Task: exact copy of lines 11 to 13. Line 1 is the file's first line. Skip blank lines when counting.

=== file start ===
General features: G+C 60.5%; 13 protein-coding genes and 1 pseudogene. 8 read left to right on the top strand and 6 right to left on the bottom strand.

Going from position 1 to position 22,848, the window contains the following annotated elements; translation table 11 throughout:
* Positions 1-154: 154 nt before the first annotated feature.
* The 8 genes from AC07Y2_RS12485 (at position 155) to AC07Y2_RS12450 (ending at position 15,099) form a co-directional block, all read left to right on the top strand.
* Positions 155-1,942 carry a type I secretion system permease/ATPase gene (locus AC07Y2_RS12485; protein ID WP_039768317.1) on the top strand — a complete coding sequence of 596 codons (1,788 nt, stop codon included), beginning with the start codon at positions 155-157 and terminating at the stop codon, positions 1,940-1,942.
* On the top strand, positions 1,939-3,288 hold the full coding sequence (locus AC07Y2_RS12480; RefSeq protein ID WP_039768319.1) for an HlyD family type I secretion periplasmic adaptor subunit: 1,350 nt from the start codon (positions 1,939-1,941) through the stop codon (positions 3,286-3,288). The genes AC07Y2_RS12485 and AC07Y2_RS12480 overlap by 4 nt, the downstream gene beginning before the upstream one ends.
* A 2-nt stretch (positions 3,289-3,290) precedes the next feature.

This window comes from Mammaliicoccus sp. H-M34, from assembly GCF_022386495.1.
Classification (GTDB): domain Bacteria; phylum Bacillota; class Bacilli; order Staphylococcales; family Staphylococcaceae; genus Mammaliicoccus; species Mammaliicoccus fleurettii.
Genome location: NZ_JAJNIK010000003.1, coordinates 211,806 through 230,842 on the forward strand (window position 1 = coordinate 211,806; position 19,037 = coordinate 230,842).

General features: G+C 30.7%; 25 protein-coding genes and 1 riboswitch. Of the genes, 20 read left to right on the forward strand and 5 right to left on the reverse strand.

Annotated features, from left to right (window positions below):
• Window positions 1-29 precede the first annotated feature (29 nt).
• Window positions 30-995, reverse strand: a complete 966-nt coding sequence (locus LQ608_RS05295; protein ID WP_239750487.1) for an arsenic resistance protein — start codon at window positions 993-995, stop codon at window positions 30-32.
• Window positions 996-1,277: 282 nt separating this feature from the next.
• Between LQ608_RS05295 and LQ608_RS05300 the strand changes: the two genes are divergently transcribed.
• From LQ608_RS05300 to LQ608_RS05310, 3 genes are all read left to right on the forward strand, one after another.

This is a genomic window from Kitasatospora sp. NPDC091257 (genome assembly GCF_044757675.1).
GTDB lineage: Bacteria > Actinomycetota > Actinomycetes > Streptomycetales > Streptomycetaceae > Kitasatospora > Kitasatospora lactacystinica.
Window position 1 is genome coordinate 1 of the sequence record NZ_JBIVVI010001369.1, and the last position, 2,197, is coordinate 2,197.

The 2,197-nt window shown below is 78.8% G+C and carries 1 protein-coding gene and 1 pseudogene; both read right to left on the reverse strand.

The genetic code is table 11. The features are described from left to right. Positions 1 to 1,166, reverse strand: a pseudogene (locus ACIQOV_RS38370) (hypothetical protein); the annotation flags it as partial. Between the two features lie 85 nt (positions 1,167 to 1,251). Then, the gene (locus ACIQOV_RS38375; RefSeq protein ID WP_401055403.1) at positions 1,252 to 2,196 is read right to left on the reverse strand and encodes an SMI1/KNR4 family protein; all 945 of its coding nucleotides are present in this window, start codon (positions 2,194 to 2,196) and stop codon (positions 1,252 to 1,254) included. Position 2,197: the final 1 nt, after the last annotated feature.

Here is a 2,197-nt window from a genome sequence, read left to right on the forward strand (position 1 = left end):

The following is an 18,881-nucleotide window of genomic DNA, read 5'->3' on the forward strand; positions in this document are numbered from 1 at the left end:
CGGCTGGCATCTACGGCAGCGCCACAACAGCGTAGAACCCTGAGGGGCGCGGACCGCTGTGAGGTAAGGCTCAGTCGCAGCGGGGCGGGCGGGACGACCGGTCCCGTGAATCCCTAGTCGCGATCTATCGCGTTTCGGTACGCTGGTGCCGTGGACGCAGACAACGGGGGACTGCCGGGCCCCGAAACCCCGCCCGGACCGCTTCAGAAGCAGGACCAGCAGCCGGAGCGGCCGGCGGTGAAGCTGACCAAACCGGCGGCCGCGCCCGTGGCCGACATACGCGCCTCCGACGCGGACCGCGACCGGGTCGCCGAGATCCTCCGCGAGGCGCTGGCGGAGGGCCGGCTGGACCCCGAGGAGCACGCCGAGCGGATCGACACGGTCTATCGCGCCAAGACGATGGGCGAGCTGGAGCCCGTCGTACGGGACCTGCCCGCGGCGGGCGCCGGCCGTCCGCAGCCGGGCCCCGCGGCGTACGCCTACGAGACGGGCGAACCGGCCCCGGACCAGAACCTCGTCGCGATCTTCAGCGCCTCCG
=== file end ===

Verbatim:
General features: G+C 30.7%; 25 protein-coding genes and 1 riboswitch. Of the genes, 20 read left to right on the forward strand and 5 right to left on the reverse strand.

Annotated features, from left to right (window positions below):
• Window positions 1-29 precede the first annotated feature (29 nt).